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Alumni-supported Social Justice Scholars Program Provides Important Support for Student Research

November 04, 2020
by Abigail Roth

The disparate impact of COVID-19 on communities of color in the United States, combined with highly visible incidents of police brutality committed against Black men and women, have led to protests and advocacy efforts to address systemic racism across the country—and have impacted the priorities of many Yale School of Medicine (YSM) MD students, faculty, and alumni.

Former YSM Medical Student Council (MSC) President Jehanzeb Kayani believes COVID-19 and the recent incidents of police brutality have starkly demonstrated the necessity for systemic change. “Many students believe that we must do more than just practice medicine, and we must advocate for changes in systems that have such a significant effect on health and access to health care.”

Associate Deans for Student Research Sarwat Chaudhry, MD, and Erica Herzog, MD, PhD ’05, who began their leadership roles in the Office of Student Research (OSR) in January 2020, are committed to augmenting OSR’s practices and teachings to promote health equity. They encourage and embrace YSM medical students’ strong and growing interest in researching health equity and social justice topics, including structural racism, social determinants, incarceration, access to health care, and public policy.

For Ameya Kulkarni, MD ’06, and Aliya Jiwani, MPH ’06, a married couple who met while studying at Yale, the events of 2020 led them to shift their philanthropic focus, prioritizing gifts that would most impactfully advance social justice and health equity.

This shared desire for systemic change led to the recent establishment of the Social Justice Scholars Program. In the summer of 2020, this program provided a stipend to second-year MD student Autumn Nobles, to support her work on a short-term, social justice-focused research project.

Kulkarni and Jiwani believe that when giving philanthropically, it is best to start by asking people in the organization you plan to support what would be most helpful. Kulkarni had been MSC president during medical school, and arranged to speak with the then-current MSC president, Kayani, as well as Chaudhry and Herzog. These conversations happened as first-year MD students were submitting their summer research proposals, leading to the realization that the Social Justice Scholars Program would be an effective and scalable way to help students and advance social justice.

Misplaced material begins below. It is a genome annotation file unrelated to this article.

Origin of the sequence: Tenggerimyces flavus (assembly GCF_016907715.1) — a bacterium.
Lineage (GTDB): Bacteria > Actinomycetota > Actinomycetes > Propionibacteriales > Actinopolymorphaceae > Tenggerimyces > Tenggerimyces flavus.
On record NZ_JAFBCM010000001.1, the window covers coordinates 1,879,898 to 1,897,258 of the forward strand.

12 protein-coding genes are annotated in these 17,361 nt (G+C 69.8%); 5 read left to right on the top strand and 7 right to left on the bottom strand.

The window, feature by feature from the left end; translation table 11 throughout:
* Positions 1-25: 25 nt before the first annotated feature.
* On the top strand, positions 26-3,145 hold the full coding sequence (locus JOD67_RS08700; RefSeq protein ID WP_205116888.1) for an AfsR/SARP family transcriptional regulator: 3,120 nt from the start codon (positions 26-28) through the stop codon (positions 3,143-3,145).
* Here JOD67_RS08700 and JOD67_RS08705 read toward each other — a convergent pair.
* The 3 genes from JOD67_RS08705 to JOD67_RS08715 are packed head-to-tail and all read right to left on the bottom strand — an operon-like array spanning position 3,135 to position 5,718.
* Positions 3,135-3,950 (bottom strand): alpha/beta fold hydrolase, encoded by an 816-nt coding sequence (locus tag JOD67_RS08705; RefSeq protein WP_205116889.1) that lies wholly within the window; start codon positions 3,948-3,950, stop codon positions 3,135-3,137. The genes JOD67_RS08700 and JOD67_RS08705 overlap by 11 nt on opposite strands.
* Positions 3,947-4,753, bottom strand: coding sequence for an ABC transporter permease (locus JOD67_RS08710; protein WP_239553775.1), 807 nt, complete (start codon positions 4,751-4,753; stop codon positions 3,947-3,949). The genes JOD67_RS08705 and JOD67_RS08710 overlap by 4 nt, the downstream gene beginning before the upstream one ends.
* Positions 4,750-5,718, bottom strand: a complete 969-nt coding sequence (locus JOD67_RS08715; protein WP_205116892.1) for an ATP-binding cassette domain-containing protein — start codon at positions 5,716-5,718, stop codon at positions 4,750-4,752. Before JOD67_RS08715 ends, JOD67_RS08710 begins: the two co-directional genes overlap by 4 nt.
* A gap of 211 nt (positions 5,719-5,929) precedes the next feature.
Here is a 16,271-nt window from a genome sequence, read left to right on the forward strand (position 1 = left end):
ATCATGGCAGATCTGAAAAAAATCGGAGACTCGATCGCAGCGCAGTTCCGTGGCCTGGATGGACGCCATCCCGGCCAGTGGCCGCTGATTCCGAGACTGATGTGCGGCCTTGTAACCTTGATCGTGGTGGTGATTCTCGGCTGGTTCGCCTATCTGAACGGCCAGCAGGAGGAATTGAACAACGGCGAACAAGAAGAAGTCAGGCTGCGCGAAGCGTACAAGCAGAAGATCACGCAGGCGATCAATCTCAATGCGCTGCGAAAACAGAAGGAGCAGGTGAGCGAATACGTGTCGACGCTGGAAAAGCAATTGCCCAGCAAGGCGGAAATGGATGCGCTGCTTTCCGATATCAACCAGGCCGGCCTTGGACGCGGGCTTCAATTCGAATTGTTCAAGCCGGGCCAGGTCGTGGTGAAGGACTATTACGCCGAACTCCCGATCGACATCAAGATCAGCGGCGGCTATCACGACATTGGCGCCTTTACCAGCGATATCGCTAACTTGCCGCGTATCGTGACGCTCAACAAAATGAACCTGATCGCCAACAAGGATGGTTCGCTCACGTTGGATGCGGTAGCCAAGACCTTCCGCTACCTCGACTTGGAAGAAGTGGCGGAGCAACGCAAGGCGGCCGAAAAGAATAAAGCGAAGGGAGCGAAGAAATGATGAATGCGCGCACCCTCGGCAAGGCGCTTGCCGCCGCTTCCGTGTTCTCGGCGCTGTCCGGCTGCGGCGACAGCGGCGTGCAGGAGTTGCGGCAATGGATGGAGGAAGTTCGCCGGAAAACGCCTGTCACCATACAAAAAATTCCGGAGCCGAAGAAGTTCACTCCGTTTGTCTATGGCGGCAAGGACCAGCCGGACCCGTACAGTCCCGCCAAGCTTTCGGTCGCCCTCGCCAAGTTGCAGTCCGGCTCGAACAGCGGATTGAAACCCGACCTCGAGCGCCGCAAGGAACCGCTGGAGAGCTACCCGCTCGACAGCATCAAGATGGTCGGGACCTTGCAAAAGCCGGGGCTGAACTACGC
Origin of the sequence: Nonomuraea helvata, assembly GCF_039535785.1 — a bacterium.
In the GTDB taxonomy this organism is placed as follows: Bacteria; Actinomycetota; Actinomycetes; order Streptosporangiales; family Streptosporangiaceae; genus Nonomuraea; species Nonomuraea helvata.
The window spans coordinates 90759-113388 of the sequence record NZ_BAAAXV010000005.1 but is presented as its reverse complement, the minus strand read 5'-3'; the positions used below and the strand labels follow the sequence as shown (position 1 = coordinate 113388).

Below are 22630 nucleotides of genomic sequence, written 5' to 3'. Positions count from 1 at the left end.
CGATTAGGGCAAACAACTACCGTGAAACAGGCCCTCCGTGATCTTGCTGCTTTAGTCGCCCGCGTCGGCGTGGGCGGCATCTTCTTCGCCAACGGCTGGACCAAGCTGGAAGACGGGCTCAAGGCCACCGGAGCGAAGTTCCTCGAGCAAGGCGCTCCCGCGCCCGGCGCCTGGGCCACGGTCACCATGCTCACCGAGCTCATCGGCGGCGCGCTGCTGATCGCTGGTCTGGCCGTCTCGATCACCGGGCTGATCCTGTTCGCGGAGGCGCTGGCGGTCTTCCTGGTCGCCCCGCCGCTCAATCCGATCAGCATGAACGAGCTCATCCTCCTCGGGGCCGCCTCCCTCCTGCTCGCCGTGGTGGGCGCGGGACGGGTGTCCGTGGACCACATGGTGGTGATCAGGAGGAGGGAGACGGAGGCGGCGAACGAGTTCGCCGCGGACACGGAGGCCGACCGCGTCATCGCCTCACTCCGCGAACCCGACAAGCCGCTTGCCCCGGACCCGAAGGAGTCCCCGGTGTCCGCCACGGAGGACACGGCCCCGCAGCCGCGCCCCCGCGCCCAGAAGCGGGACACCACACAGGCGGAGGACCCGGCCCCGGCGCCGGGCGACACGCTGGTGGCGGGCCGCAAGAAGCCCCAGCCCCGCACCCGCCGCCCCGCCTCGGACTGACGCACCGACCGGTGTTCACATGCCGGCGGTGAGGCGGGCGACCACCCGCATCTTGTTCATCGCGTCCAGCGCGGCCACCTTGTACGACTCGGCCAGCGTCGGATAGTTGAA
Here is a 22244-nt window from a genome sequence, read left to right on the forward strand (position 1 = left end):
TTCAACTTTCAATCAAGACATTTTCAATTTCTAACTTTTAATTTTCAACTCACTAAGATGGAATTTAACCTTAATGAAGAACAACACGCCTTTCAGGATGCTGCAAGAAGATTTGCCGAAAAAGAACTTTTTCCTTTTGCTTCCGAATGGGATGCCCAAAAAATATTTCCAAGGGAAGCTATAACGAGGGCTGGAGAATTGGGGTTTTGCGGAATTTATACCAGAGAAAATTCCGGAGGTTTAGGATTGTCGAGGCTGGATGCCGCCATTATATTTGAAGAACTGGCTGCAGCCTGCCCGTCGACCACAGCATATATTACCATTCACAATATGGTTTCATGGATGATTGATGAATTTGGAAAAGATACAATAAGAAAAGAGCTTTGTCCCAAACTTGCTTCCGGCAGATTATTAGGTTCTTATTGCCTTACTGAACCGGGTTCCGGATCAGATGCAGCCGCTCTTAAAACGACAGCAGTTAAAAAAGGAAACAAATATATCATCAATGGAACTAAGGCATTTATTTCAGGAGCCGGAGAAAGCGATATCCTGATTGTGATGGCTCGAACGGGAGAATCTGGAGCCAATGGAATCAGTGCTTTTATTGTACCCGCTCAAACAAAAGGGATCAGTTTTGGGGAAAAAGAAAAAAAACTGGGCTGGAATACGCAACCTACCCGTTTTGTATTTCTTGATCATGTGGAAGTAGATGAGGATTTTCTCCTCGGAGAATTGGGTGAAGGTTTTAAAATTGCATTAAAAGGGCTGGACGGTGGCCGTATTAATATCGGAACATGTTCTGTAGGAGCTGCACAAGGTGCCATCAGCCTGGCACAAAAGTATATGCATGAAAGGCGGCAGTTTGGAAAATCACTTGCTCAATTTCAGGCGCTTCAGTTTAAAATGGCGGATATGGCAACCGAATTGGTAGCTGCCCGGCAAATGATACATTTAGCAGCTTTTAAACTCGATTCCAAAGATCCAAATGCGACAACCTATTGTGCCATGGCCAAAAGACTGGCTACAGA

While OSR values all forms of medical research and every first-year student is entitled to summer research funding from OSR—$6,330 for summer 2020—named research funding adds prestige to the work, which is important in the competitive medical landscape. Moreover, Kulkarni and Jiwani hope that by acknowledging the value of a student’s work on social justice issues early in their career, it will help set the student on a trajectory to spend their life doing work they care deeply about.

Kulkarni emphasizes that his and Jiwani’s goal is “to spark a conversation about building something bigger, creating a structure for others to give to research support for social justice topics.” This would enable YSM students to focus on important issues in the world and allow this to happen on an ongoing basis. He adds, we must “capitalize on the moment and use it as a catalyst to encourage others to give.”